Not everyone will agree with you.
I understand that. I experience that from time to time. Recently I have had a handful of conversations about the legitimacy of the pandemic, the vaccines, the governments response and the government itself. Normally I take it in my stride, recognise that nothing I am going to say to that person will change their mind and nothing they will say to me will get me closer to agreeing with them. So I hear them out, say thanks for sharing and finish the conversation.
A few weeks back I was talking with someone about donating money and their response was, if they donated, “I don’t want it to go to that Covid crap. I want it to help people not kill them.”
This comment stung and it made me so angry.
That covid crap which has killed millions worldwide.
Which has crippled economies and health care systems.
Which devastated India this year.
Which is currently ravaging through Indonesia.
Which has kept millions of families apart.
That covid crap?
We may have different opinions on this. Not everyone has had the same experience of it. But Opportunity International Australia has lost staff members in the field, family members of staff, and clients to this pandemic. Calling it covid crap is pretty rich as you sit in your ivory tower of Australia.
Somehow I managed to keep calm, thank them for their time and respond out of generosity. But some days this is harder than others.
Most borders are arbitrary. They seem to do nothing. I have driven over them, walked through them and stood on them and you really can’t tell the difference between one State or another, or even one country or another. They are a man-made creation, making up a distinction between people from one place versus people from another, as if coming from somewhere hundreds of kilometres away increases or decreases the value of a person. If you have ever travelled into space and looked back at Planet Earth (I’m looking at you Billionaires), you won’t see any borders marked out on the land.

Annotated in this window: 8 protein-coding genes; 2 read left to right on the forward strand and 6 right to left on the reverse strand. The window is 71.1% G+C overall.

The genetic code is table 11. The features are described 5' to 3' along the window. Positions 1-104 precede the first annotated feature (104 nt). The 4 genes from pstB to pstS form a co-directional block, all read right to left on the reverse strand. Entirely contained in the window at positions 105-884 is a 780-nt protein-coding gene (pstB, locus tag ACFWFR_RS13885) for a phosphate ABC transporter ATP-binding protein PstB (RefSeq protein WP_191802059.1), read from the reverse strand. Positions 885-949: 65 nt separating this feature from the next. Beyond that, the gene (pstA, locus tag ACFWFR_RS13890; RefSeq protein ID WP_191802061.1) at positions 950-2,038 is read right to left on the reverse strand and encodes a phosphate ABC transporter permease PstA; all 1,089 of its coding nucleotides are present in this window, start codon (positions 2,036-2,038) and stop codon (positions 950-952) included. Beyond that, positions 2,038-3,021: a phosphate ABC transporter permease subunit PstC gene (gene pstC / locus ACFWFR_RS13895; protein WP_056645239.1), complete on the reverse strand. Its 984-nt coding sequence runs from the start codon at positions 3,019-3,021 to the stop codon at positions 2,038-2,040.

Islands are a little different though. They have a distinct start and finish, and we can tell easily what belongs to that Island and what doesn’t, but even then, to which country an island belongs is haphazard.
You may not know but Australia is made up of 8,222 islands.
Indonesia is also a country of thousands of islands, more than 17,500 of them.
The reason that Indonesian islands are not part of Australian is historical and chance. If one part of history had gone differently then Indonesia and Australia could have been the same country. But, that’s not how things are and there are strong borders in place. It does not mean the citizens of Indonesia have less value is citizens of Australia. We should care about Indonesia and Indonesians and here is why:
- They are our close neighbours. Indonesia is closer to Perth than Sydney is.
- They are an economic powerhouse and that will be good for the Australian economy.
- It’s the right thing to do. We are all people. Where you are born shouldn’t dictate how or if you live.
The people of Indonesia are going through the most challenging time with COVID-19 right now and it will only get worse. We must find a way to help them. We must do something to help our neighbours.
You can help by donating now at www.opportunity.org.au